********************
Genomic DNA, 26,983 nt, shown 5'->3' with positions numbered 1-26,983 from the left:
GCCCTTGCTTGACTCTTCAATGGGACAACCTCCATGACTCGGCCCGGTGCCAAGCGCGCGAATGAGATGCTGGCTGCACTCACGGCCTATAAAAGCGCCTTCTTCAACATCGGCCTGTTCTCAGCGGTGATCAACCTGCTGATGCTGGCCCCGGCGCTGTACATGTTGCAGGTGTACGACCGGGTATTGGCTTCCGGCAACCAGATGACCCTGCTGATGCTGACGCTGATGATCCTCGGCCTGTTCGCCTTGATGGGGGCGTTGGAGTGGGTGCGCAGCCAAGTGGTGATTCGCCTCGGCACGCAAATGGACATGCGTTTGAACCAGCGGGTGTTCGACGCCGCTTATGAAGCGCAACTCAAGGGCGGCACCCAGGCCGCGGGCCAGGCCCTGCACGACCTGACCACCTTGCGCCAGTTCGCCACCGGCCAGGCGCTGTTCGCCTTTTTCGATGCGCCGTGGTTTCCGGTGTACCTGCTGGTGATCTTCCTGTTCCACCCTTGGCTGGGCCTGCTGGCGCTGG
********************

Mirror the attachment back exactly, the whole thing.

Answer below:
Genomic DNA, 26,983 nt, shown 5'->3' with positions numbered 1-26,983 from the left:
GCCCTTGCTTGACTCTTCAATGGGACAACCTCCATGACTCGGCCCGGTGCCAAGCGCGCGAATGAGATGCTGGCTGCACTCACGGCCTATAAAAGCGCCTTCTTCAACATCGGCCTGTTCTCAGCGGTGATCAACCTGCTGATGCTGGCCCCGGCGCTGTACATGTTGCAGGTGTACGACCGGGTATTGGCTTCCGGCAACCAGATGACCCTGCTGATGCTGACGCTGATGATCCTCGGCCTGTTCGCCTTGATGGGGGCGTTGGAGTGGGTGCGCAGCCAAGTGGTGATTCGCCTCGGCACGCAAATGGACATGCGTTTGAACCAGCGGGTGTTCGACGCCGCTTATGAAGCGCAACTCAAGGGCGGCACCCAGGCCGCGGGCCAGGCCCTGCACGACCTGACCACCTTGCGCCAGTTCGCCACCGGCCAGGCGCTGTTCGCCTTTTTCGATGCGCCGTGGTTTCCGGTGTACCTGCTGGTGATCTTCCTGTTCCACCCTTGGCTGGGCCTGCTGGCGCTGG